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does anyone have advice on resources (books, tutorials, etc) for learning basic electronics repair for total beginners?

I have a game boy color with a broken speaker, and an old iPod nano with a cracked screen - I’d really like to be able to fix them some day but have no idea where to start

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@ldx I’d check out YouTube videos! That’s how I got started. Pick up a practice soldering kits - they’re usually pretty cheap and you don’t have to worry about messing up something you are trying to preserve.

@gameboycamera thanks for the suggestion! do you have favorite channels or do you just search for the item you want to fix?

@ldx Search for what you’re looking for and once you have practice, you can start branching out

@ldx ifixit.com hosts a bunch of free tutorials on how to fix things. It's also a wiki so you can add instructions for things that confuse you.

ifixit.com/Device/iPod_Nano and ifixit.com/Device/Game_Boy_Col are good places to start.

@ldx „always check voltages” is a surprisingly good starting point for repairing electronics. (I.e. do all sections/components the correct supply voltage? Is there a signal on the bus?)

@ldx you check voltages on signal busses uses LEDs or piezos as a very lofi approach.

@ldx I'm also in the learning phase. Started reading The Art of Electronics and its companion book, but haven't made much progress, since I didn't have much to practice with and reading became boring.

@csepp That is a bit more advanced, IMHO. It's a shame that the olde days of "Hack Shack" (colloquialism for Radio Shack) are behind us, but they used to have beginning electronics kits. A crystal radio kit for example, used to be a great and economical starter electronics project! Now, they mostly seem to be vintage and costly if new unopened old stock. ;-/ It's really good to "start small" when it comes to electronics in my experience. @ldx

@byterhymer @csepp interesting! thanks for the perspectives - that book looks neat, so I'll keep it in my bookmarks for later even if a smaller project would be a better place to start :)

@ldx I do not know if Louis Rossmann (of Rossmann Repair Group, an outspoken Right to Repair advocate) is on the FediVerse, however he has a repair guide intended for novices, which can be found here: https://docs.google.com/presentation/d/1PkeO_lC5WTPScSV3ZzEEjVuDWeQtL2eHK6jEcf7axA0/edit#slide=id.gb813305ed3_143_929 (there may be better places for it?)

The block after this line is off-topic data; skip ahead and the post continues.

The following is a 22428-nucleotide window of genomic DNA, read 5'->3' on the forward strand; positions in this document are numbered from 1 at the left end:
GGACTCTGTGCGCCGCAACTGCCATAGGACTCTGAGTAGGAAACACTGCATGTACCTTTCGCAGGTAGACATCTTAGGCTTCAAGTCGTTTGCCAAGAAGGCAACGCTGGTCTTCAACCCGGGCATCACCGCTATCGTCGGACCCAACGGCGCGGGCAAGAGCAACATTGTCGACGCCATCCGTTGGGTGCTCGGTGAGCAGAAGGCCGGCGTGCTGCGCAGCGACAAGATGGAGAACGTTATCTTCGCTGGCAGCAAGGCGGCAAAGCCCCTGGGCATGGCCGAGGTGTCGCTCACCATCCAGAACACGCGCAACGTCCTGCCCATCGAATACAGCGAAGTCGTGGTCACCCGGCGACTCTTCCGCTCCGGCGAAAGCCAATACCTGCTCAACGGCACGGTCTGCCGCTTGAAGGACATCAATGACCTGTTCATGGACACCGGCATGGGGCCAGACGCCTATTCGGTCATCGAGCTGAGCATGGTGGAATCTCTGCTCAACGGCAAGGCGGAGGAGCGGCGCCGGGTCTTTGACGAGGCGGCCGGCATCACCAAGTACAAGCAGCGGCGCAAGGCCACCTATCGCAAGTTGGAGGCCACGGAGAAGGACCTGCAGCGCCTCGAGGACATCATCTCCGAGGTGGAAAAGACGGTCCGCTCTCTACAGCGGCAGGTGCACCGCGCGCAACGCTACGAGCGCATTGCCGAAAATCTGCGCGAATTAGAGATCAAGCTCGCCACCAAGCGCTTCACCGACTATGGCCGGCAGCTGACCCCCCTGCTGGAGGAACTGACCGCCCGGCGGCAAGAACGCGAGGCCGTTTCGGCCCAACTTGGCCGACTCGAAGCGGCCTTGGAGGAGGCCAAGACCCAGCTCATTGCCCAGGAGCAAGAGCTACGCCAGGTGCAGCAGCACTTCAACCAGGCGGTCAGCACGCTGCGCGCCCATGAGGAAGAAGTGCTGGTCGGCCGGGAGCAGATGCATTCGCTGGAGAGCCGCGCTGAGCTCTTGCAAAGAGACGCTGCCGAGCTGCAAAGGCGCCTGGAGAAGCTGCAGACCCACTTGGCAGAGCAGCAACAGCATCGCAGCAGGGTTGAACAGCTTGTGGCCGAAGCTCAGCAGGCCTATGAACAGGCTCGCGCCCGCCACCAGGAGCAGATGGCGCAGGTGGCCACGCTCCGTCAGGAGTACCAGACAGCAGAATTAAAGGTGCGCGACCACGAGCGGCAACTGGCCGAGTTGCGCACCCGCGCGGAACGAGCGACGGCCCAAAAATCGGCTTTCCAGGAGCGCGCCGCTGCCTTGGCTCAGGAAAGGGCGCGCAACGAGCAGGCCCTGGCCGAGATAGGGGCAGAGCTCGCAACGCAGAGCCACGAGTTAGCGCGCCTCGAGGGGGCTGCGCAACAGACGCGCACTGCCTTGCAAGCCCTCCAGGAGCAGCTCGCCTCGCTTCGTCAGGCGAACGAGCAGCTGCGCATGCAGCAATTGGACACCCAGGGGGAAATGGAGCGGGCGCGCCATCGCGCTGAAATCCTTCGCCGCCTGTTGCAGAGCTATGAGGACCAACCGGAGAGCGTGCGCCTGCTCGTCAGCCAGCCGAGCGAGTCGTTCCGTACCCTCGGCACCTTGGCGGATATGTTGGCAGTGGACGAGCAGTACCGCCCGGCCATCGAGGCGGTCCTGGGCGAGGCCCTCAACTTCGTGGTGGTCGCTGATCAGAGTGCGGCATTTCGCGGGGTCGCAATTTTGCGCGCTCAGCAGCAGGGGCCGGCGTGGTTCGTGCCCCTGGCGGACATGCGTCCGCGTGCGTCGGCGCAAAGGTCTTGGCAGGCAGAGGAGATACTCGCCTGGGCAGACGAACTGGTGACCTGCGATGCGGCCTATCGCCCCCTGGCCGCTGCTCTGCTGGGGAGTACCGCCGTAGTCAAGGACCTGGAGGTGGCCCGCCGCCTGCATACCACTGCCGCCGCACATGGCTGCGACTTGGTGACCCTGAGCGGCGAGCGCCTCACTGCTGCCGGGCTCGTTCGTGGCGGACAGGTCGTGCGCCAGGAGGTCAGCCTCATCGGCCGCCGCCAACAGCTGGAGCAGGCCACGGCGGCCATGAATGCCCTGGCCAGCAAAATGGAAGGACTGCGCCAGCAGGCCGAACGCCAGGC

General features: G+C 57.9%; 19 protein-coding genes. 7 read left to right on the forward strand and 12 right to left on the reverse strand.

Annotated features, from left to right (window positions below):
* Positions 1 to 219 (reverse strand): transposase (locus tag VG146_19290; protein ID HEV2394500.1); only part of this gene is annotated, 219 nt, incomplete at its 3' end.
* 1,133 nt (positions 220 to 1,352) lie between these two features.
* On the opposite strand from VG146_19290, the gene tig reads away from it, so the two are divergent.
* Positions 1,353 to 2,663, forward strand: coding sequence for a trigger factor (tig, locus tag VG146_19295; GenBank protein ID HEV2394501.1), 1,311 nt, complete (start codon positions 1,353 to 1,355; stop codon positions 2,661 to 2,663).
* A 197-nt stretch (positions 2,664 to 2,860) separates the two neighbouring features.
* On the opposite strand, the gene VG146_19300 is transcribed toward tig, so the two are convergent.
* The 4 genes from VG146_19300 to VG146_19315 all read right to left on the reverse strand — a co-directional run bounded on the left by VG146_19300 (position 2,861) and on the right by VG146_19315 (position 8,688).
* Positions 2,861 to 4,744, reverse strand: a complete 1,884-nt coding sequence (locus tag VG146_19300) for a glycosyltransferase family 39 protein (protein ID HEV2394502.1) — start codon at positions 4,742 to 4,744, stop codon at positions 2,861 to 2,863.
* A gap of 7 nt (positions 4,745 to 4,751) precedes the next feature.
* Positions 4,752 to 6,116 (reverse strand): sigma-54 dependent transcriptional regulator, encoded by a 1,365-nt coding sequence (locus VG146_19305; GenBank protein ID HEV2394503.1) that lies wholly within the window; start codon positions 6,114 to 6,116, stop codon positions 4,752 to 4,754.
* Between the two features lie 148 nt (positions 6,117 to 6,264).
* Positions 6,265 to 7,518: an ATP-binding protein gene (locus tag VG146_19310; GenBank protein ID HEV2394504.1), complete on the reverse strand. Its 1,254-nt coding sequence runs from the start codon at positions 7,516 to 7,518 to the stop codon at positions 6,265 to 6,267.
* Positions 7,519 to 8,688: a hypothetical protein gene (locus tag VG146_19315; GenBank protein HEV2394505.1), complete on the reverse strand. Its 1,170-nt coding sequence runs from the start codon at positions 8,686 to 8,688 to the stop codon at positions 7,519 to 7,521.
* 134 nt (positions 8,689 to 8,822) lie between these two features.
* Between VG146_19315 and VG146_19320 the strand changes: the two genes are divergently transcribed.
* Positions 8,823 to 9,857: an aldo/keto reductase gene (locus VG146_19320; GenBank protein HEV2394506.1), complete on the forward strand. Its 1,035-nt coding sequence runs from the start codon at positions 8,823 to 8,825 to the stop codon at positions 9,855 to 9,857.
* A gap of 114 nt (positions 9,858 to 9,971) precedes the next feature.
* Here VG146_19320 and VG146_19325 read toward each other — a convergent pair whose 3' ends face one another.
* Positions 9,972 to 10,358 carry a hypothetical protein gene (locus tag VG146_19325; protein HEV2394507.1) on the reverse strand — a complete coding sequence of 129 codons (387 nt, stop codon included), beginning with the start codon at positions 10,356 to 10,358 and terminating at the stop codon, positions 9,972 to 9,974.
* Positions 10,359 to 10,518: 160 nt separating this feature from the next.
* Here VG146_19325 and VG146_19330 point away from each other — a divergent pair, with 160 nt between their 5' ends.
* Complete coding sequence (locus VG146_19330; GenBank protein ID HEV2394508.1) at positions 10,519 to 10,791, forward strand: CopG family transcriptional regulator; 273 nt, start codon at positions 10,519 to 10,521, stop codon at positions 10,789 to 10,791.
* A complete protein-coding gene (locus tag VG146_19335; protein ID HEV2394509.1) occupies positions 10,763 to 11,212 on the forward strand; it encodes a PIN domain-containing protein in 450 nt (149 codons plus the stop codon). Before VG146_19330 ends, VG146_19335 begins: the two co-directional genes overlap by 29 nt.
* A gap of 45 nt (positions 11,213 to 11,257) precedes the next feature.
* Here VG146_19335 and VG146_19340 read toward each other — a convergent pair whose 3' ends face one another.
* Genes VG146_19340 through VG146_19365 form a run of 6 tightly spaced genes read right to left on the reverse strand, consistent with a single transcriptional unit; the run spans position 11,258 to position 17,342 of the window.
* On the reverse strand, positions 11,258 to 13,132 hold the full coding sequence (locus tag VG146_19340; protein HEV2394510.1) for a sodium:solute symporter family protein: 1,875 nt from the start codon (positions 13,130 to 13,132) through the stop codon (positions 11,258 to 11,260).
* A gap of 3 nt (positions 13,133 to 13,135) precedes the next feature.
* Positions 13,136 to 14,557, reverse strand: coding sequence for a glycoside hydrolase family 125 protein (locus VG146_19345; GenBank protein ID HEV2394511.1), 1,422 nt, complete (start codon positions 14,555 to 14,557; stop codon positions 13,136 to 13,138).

Also, see if you have a local hackerspace (e.g. check https://wiki.hackerspaces.org/List_of_Hackerspaces) in San Francisco for example, Mitch Altman has held circuit hacking Mondays for many years at Noisebridge.

e.g.
https://www.noisebridge.net/wiki/Circuit_Hacking_Monday

@ldx Regarding a Game Boy Color with a broken speaker, that is probably one of the easier possible repairs.

Replacement speakers are typically economical, and usually only have two wires that would need to be removed and soldered.

So, plausible required items:

1. replacement speaker
2. wires
3. solder (and iron and wick)
4. continuity tester (multimeter even better)
5. gamebit screwdriver (because Nintendo uses proprietary sockets)

That's probably about it?

@byterhymer that's encouraging to know - maybe this will be what I try first :)

@byterhymer @ldx Tri wing screwdriver, not gamebit, I think. I believe gamebit are used for carts. CW: dirty Game Boy

@gameboycamera Ah, you may be correct on that one. Regardless, it's ANNOYING. *sigh* Console hardware designers (and Apple laptop designers, I am looking at YOU whoever decided on pentalobe security screws) have the most head scratchin wtfh with such choices. It's usually economical to circumvent, maybe they're in cahoots with tool bit CNC firms? I have no idea. I don't even know how many I have bought and lost and bought again over the decades.

@ldx

@byterhymer @gameboycamera so many special screws lol! in any case it’s good to know both - I have a pokemon silver cart with a dead save battery I might want to replace eventually too

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